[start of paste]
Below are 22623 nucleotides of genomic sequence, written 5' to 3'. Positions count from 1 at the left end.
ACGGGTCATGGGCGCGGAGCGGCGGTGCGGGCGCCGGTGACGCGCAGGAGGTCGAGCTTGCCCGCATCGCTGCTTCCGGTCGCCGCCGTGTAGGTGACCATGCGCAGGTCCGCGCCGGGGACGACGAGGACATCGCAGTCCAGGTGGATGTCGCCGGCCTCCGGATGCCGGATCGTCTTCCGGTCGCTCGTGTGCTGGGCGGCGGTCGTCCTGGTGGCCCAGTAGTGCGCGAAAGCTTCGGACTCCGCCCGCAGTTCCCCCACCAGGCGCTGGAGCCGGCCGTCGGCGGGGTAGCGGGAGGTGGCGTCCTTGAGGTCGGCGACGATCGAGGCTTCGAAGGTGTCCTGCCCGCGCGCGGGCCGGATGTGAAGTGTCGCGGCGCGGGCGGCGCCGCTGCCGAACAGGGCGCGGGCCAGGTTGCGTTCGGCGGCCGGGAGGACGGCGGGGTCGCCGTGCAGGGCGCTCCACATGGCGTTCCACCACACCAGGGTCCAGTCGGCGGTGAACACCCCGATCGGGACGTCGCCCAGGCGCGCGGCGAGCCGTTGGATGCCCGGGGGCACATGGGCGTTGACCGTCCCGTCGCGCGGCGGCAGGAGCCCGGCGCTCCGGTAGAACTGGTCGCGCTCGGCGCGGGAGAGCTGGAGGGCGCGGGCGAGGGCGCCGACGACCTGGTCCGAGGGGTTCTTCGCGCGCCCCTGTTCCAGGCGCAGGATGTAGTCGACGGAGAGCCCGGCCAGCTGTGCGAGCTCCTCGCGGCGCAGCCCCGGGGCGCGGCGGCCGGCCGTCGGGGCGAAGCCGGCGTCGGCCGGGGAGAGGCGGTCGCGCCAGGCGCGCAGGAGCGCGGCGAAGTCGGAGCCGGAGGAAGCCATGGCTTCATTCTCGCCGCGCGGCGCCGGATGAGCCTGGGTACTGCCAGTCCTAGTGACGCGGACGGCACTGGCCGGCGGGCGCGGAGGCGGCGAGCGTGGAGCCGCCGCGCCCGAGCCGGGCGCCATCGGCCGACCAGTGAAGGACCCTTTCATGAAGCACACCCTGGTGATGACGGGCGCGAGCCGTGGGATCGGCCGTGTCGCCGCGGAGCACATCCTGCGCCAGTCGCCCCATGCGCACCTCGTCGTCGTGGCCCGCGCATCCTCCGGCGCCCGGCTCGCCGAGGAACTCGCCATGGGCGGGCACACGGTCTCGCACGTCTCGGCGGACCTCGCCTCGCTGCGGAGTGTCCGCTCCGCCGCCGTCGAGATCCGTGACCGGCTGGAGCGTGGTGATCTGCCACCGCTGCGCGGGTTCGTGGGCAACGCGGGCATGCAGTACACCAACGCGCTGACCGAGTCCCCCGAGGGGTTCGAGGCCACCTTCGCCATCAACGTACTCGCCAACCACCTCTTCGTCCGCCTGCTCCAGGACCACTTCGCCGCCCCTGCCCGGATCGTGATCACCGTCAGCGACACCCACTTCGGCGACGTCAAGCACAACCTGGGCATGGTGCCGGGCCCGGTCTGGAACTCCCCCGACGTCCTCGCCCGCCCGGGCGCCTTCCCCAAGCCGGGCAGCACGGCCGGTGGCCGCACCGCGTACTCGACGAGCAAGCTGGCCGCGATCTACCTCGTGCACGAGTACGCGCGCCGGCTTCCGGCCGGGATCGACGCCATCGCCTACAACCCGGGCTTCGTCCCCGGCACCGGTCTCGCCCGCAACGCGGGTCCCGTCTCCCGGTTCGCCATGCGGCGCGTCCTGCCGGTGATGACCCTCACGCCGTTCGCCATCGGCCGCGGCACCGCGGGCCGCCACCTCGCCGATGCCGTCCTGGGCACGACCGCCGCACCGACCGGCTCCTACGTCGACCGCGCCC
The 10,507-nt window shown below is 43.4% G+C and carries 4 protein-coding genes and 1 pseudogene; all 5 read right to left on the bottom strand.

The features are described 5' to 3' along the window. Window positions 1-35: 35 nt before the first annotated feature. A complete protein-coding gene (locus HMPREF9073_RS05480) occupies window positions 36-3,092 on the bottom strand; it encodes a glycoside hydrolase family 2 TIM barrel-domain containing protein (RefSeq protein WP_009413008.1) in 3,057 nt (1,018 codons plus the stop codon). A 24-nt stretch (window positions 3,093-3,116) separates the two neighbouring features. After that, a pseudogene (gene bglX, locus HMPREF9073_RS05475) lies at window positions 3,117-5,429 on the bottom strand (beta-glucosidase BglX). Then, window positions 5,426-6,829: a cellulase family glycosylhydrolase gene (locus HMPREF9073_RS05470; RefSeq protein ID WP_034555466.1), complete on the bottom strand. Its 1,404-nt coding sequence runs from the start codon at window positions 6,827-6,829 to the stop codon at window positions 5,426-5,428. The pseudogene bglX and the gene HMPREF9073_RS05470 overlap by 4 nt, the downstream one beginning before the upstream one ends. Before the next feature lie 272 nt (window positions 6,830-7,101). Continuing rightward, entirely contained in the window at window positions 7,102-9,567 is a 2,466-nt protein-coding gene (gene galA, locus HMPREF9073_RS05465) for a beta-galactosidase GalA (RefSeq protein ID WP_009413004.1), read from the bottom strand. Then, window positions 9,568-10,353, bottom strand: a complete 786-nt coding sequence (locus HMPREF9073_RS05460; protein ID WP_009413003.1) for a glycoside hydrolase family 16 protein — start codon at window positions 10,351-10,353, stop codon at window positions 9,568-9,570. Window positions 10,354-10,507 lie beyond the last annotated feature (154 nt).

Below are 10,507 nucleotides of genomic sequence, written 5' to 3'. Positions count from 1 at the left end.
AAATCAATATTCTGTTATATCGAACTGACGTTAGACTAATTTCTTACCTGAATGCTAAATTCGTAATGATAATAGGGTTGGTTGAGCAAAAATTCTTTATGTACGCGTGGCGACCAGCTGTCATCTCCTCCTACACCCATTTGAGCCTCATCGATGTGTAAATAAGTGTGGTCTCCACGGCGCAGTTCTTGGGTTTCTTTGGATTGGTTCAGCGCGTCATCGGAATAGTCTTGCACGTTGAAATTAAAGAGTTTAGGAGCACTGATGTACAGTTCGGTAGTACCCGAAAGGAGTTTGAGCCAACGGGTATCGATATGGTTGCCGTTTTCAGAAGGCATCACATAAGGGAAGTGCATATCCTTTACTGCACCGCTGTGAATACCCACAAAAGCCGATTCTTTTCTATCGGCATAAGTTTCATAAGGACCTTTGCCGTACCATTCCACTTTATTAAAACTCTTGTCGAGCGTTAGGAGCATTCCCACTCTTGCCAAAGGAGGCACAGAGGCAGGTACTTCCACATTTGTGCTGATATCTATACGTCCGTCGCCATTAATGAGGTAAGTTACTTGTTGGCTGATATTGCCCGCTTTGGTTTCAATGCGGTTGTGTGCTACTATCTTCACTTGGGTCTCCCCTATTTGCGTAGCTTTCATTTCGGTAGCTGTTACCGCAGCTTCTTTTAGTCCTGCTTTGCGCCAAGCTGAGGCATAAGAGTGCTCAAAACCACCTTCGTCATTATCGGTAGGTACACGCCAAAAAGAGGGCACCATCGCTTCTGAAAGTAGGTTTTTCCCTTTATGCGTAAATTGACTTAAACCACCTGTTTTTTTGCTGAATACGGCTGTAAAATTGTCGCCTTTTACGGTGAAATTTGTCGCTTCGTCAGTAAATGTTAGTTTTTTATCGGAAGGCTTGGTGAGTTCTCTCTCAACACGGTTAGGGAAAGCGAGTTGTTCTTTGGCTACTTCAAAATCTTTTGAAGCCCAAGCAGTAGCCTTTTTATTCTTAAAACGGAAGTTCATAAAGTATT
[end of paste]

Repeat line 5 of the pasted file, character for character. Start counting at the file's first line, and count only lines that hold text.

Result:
Below are 10,507 nucleotides of genomic sequence, written 5' to 3'. Positions count from 1 at the left end.